Melanie saw how easy it would be to fall into a cycle of emotional turmoil and chose to view Chance’s passing as a transition rather than a loss, an important step, and one that will help you end your grieving and start to be able to remember the companion you lost with joy rather than sadness. Although she is obviously still greatly saddened by her loss, she remains optimistic, stating that “when I let go of the 14 year chapter of my life with Chance, I was able to reach out and embrace a new chance and a new chapter.”
Surround yourself with people you love
It might seem obvious to say that if you are grieving it is best to be surrounded by people who love and care for you, but many people in-fact do the opposite and hide themselves away from the world. When Beth Lacey had to let go of her 13 year old it wasn’t just her family and friends who were there to help her move on, it was also the kindness of the animal hospital staff and five wonderful foster puppies.
I could never have been able to recover from the loss of my dear boy (not that I’ll ever be the totally the same, really) if it weren’t for my amazing family, friends, the local animal hospital and the wonderful people at the pet cemetery. My family surrounded me with love. My friends made donations in our names and held my hands throughout Gonzo’s memorial ceremony (where we planted a tree with some of his ashes at a nearby park).
The local animal Hospital was also incredibly kind, even going so far as to send me a condolence card from all the staff, and to hug me and walk me back to my car when I picked up his ashes. The pet cemetery also sent a special card with the last stamp of his paw print which I will always treasure. It is these small acts of kindness from those around me which kept me afloat during this dark time.”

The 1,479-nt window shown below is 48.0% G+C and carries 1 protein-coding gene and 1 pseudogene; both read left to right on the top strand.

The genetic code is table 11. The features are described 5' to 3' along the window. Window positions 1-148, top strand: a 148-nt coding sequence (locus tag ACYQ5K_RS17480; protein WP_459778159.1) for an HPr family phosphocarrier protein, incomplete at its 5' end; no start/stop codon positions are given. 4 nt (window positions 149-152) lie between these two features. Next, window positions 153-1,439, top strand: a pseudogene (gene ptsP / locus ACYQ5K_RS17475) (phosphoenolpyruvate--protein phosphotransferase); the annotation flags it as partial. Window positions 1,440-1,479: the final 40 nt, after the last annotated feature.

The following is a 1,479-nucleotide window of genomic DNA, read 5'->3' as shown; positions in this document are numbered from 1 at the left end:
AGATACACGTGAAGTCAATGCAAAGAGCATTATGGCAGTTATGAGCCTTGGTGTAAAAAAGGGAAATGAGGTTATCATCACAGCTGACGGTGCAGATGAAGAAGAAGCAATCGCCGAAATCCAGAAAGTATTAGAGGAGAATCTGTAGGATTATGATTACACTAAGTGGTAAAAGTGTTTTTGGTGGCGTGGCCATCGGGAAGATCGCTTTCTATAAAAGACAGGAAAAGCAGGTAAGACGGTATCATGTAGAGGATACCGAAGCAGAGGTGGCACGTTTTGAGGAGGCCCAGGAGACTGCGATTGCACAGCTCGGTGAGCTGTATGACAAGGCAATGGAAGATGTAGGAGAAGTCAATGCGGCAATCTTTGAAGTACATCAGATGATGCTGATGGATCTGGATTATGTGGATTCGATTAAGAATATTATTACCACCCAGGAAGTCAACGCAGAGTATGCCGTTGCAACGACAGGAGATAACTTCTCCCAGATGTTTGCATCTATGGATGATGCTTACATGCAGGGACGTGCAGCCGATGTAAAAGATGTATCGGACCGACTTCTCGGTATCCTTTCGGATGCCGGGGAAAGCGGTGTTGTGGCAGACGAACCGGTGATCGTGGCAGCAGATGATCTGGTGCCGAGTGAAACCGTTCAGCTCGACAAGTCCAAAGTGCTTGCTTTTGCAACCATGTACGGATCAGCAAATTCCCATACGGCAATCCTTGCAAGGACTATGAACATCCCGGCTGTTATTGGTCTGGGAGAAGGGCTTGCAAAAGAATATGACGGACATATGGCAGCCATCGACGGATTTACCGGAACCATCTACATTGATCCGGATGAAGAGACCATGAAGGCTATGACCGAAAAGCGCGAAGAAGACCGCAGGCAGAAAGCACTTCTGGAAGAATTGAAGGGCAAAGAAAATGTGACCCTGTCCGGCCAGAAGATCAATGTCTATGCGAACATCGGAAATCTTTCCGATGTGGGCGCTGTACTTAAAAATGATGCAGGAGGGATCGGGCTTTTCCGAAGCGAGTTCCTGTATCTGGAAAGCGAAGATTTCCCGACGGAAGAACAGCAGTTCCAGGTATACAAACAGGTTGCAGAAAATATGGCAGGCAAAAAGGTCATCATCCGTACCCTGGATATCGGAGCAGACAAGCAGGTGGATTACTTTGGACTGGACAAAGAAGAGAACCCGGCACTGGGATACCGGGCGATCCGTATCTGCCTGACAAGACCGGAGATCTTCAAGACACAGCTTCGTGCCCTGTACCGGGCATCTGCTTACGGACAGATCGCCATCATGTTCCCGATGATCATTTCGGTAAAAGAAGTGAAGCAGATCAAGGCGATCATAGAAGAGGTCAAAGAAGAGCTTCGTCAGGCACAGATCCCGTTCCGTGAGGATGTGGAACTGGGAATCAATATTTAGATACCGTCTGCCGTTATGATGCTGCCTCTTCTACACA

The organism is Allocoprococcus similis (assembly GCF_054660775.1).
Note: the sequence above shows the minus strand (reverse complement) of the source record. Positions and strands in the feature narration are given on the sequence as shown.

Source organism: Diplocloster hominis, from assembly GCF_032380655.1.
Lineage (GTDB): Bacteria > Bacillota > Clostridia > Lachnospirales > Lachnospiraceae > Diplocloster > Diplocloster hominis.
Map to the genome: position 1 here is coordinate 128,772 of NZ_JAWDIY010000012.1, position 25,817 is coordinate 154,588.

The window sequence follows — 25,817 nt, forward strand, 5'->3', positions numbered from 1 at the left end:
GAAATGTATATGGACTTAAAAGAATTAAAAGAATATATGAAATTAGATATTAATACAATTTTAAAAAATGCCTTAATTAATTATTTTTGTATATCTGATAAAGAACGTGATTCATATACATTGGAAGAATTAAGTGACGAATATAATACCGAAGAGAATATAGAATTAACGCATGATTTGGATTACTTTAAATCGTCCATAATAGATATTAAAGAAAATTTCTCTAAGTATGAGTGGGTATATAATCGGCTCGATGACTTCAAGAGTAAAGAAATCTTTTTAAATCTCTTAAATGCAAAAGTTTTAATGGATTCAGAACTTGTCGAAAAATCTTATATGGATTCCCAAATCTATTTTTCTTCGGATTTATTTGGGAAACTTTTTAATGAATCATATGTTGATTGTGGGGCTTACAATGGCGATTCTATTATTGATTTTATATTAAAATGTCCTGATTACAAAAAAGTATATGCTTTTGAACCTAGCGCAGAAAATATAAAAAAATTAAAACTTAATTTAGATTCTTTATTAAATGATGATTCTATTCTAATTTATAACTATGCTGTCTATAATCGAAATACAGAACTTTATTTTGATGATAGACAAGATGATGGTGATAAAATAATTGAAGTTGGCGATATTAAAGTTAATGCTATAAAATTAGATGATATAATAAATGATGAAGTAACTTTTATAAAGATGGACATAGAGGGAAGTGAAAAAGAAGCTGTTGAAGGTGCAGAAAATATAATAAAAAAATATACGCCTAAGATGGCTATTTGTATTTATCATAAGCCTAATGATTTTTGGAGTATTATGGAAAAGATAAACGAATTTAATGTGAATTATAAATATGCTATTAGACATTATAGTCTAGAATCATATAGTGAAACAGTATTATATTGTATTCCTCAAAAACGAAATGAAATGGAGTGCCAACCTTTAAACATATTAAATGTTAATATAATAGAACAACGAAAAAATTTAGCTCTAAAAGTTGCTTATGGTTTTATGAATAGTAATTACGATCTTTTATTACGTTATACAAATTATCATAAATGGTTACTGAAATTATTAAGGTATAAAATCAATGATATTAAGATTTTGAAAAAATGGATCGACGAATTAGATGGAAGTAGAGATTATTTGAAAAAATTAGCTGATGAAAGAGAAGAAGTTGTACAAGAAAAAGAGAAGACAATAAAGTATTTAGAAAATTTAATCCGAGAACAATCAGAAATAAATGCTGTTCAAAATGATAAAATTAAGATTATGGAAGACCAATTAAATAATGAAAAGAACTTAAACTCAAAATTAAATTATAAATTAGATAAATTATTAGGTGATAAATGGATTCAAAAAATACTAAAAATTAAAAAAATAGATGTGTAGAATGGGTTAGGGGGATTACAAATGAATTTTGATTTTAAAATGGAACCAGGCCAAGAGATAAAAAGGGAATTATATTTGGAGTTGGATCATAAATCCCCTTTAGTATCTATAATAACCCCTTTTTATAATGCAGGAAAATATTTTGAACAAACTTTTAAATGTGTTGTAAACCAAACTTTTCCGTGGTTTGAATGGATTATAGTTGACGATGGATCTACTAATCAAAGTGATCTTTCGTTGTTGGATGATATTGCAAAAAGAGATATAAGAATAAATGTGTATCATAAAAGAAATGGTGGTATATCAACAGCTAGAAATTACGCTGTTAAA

Surrounding yourself with life and kindness is often a great way to deal with bereavement. Although no amount of hustle and bustle will cheer you up immediately, it will certainly remind you that you are capable of doing and thinking other things.
Although this method of distraction might not work for everyone, it certainly seemed to help Beth, who went on to foster multiple dogs which brought tail wagging joy back into her life again. If you think fostering an animal might be a good tribute to your departed companion, get in contact with the ASPCA.
After my 5th foster left my care to start a new life, the folks I foster for asked me if I would consider adopting a golden retriever puppy, one whose birth date was the exact same as Gonzo’s. Next week she will turn 1.. Gonzo would have been 15. As we did on the anniversary of his passing, we’ll send a Chinese floating lantern up into the sky to let him know he is just as loved now as he was then.”
Know when it is the right time
An additional burden, and one that we don’t even have to go through for our human bereavements, is knowing when it is the right time to let go and have your companion put to sleep. Many a pet owner has been left distraught after choosing to have a put down, only to be haunted by doubt and worry that they made this decision to soon.
Brittany Marvel, a veterinarian from Texas, offers us advice on how to know when it is time to let go, or how to reassure yourself that you did the right thing once your difficult decision has been made: